• Both admissions directors expressed their belief that approximately 50% of their typical applicant pool is admissible in terms of statistics—meaning that if only test scores and GPAs were taken into account when considering admission, half of applicants would likely fall within the ranges desired by the schools.
  • DelMonico shared an interesting tidbit regarding reapplicants: at Yale SOM, the acceptance rate for reapplicants is identical to the school’s overall applicant acceptance rate! So although the odds may be tough, they are definitely not impossible.
Stay tuned for details on more exclusive admissions events hosted by mbaMission!
ForumBlogs - GMAT Club’s latest feature blends timely Blog entries with forum discussions. Now GMAT Club Forums incorporate all relevant information from Student, Admissions blogs, Twitter, and other sources in one place. You no longer have to check and follow dozens of blogs, just subscribe to the relevant topics and forums on GMAT club or follow the posters and you will get email notifications when something new is posted. Add your blog to the list! and be featured to over 300,000 unique monthly visitors

_________________

Jen Kedrowski
mbaMission

Website: http://www.mbamission.com
Blog: http://www.mbamission.com/blog
mbaMission Insiders Guides: http://www.mbamission.com/guides.php?category=insiders
Free Consultation: http://www.mbamission.com/consult.php

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Ace the GMAT Essay? No, Thanks! [#permalink]

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New post 21 May 2017, 09:00
FROM mbaMission Blog: Ace the GMAT Essay? No, Thanks!
With regard to the GMAT, raw intellectual horsepower helps, but it is not everything. Manhattan Prep’s Stacey Koprince teaches you how to perform at your best on test day by using some common sense.

Your business school application essays are critically important. Your GMAT essay? Not so much.

We do, though, have to write the essays first thing, before we get to the more important Quant and Verbal sections (or even the Integrated Reasoning section), so we do not want to use up too much brainpower on the essay. Still, we cannot just bomb this section; the schools do care about the essay somewhat. So how do we do a good enough job without expending so much energy that we are negatively affected during the multiple-choice portion of the test?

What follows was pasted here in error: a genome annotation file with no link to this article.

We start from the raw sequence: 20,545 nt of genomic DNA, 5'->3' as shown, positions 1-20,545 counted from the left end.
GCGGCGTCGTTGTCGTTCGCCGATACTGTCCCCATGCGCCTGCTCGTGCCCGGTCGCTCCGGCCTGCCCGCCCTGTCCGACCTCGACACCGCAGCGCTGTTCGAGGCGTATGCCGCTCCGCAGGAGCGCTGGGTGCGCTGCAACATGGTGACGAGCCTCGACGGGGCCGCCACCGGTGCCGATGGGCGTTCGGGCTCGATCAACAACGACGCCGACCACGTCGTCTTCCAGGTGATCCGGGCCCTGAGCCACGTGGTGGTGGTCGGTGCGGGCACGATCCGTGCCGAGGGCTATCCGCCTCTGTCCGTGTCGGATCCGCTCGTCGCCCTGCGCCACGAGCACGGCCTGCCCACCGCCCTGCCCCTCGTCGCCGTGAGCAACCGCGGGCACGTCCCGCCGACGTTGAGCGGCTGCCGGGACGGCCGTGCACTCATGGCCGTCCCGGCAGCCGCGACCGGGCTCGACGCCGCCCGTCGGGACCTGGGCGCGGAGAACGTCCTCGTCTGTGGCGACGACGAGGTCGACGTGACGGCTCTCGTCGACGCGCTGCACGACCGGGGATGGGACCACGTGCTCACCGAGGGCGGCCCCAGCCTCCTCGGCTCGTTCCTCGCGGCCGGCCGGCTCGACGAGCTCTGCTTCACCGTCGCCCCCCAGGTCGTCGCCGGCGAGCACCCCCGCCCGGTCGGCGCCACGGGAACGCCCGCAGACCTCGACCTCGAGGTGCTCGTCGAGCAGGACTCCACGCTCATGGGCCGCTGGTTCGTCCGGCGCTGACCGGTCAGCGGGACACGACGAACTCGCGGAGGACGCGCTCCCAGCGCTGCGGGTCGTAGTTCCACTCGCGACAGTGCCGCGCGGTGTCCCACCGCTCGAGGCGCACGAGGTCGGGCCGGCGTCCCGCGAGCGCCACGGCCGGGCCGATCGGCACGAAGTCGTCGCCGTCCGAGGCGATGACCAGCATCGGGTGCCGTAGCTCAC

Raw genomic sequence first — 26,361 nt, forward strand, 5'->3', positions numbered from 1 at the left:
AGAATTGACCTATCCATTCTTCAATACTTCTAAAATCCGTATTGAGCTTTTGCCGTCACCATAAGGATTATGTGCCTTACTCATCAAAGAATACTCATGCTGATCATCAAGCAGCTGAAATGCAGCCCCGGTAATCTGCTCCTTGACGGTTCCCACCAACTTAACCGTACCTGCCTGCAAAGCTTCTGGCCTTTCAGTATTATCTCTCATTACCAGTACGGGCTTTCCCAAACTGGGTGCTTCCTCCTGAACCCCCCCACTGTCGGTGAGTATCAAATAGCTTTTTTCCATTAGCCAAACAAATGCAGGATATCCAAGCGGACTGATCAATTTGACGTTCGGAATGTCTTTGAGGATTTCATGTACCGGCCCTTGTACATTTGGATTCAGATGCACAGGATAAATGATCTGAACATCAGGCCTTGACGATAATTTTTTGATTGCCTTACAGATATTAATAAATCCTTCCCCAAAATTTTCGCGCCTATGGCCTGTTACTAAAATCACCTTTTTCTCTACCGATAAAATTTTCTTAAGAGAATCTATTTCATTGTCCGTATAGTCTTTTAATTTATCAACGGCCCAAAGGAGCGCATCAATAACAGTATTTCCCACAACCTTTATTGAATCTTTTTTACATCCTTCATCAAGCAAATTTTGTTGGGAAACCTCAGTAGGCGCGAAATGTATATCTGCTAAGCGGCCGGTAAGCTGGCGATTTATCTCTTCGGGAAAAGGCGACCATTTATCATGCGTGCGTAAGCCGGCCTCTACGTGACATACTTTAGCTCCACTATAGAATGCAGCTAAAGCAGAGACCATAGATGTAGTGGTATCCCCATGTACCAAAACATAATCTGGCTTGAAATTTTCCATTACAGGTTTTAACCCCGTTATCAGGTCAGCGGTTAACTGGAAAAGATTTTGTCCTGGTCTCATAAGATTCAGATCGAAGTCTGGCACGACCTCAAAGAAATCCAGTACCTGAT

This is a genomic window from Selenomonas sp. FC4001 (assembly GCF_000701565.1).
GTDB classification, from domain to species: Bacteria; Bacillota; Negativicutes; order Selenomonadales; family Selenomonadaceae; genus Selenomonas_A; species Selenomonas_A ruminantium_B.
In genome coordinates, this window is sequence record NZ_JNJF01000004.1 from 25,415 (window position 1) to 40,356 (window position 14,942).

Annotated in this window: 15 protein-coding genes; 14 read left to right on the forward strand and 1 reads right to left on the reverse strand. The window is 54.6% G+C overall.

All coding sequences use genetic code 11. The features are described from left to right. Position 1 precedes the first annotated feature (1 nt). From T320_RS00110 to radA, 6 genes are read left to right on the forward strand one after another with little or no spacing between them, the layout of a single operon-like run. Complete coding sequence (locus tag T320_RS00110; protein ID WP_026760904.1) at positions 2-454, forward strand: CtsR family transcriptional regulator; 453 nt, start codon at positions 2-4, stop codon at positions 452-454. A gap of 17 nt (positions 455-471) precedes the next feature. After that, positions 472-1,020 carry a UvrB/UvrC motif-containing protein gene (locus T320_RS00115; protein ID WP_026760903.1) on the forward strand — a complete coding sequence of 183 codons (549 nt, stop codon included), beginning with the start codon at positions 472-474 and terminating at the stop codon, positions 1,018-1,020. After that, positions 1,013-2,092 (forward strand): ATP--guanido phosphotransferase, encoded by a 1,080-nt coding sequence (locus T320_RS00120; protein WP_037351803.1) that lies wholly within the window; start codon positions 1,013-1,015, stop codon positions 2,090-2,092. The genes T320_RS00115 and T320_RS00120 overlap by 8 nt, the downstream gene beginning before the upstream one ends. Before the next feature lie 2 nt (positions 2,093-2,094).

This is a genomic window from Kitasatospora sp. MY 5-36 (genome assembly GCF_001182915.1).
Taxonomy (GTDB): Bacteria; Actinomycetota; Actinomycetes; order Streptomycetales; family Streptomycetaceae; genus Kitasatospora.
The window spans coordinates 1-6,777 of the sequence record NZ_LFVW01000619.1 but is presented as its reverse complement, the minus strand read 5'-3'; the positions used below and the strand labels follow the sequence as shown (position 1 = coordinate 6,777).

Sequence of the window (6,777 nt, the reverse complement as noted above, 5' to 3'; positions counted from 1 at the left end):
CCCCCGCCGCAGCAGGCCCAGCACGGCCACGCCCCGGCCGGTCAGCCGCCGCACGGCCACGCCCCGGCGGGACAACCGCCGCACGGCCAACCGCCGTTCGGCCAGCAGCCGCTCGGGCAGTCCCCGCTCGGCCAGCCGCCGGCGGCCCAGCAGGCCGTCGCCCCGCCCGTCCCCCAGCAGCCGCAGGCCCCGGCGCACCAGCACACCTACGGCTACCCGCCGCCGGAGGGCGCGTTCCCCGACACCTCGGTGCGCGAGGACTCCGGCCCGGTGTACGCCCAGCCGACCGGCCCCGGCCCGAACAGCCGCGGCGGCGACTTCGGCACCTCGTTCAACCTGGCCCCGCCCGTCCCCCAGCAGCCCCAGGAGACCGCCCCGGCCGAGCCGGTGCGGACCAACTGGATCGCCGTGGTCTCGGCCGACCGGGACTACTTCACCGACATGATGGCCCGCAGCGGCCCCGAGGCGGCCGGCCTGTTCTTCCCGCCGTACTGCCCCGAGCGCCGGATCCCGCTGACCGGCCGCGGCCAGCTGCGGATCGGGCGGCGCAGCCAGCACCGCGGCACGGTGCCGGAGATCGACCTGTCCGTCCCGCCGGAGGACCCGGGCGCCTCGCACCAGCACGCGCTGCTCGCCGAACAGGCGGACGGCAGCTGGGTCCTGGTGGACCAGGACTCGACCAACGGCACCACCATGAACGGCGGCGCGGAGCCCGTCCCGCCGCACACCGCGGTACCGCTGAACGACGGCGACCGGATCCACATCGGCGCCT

We need to develop a template, an organizational framework on which to “hang” our writing. The template will not, of course, tell us exactly what to write. For that, we need the actual essay prompt, which we will not see until we take the test. We can, however, determine how to organize the information ahead of time, as well as the general kinds of messages we need to convey at various points throughout.

The template will vary a little bit from person to person; the important thing is to have a consistent template for yourself that you have worked out in advance of the official test.

Brainstorming

First, read the essay prompt. It will look/feel just like the critical reasoning arguments we see on the Verbal portion of the test, so analyze it in the same way! Take about three to four minutes to brainstorm, then pick your two or three best flaws; these will form the basis of your essay.

First Paragraph

  • Summarize the issue (make sure to note the conclusion)
  • State a thesis; acknowledge that the other side does have some merit: “While the argument does have some merit, several serious flaws undermine the validity of the author’s conclusion that XYZ.”
  • Introduce your examples (but do not give much detail)
  • Three to five sentences total
Body Paragraphs

Each flaw gets its own paragraph, so you will write either two or three body paragraphs of four to six sentences each. (I personally pick my two best flaws, so I write two body paragraphs. Remember, we just need to be “good enough!”)

  • Introduce one flaw (do not repeat the exact language from the prompt)
  • Explain why it is a flaw (how does this make the conclusion less likely to be true or valid?)
  • Suggest ways to fix the flaw (you are fixing the flaw,not changing the conclusion; what could the author do to strengthen his/her argument?)
Conclusion Paragraph

  • Restate your thesis (using new words)
  • Re-acknowledge the other side (using new words)
  • Briefly summarize how your examples supported your thesis (using new words)
  • Three to four sentences
You are not trying to pre-write and memorize actual sentences, but do know in general the kinds of points you want to make in each paragraph. Practice with the bullets we have provided here as a starting point until you develop something with which you are comfortable. Do not forget to leave some time to proof your essay; it is okay to have a few typos, but systematic errors will lower your score.
ForumBlogs - GMAT Club’s latest feature blends timely Blog entries with forum discussions. Now GMAT Club Forums incorporate all relevant information from Student, Admissions blogs, Twitter, and other sources in one place. You no longer have to check and follow dozens of blogs, just subscribe to the relevant topics and forums on GMAT club or follow the posters and you will get email notifications when something new is posted. Add your blog to the list! and be featured to over 300,000 unique monthly visitors

_________________

Jen Kedrowski
mbaMission

Website: http://www.mbamission.com
Blog: http://www.mbamission.com/blog
mbaMission Insiders Guides: http://www.mbamission.com/guides.php?category=insiders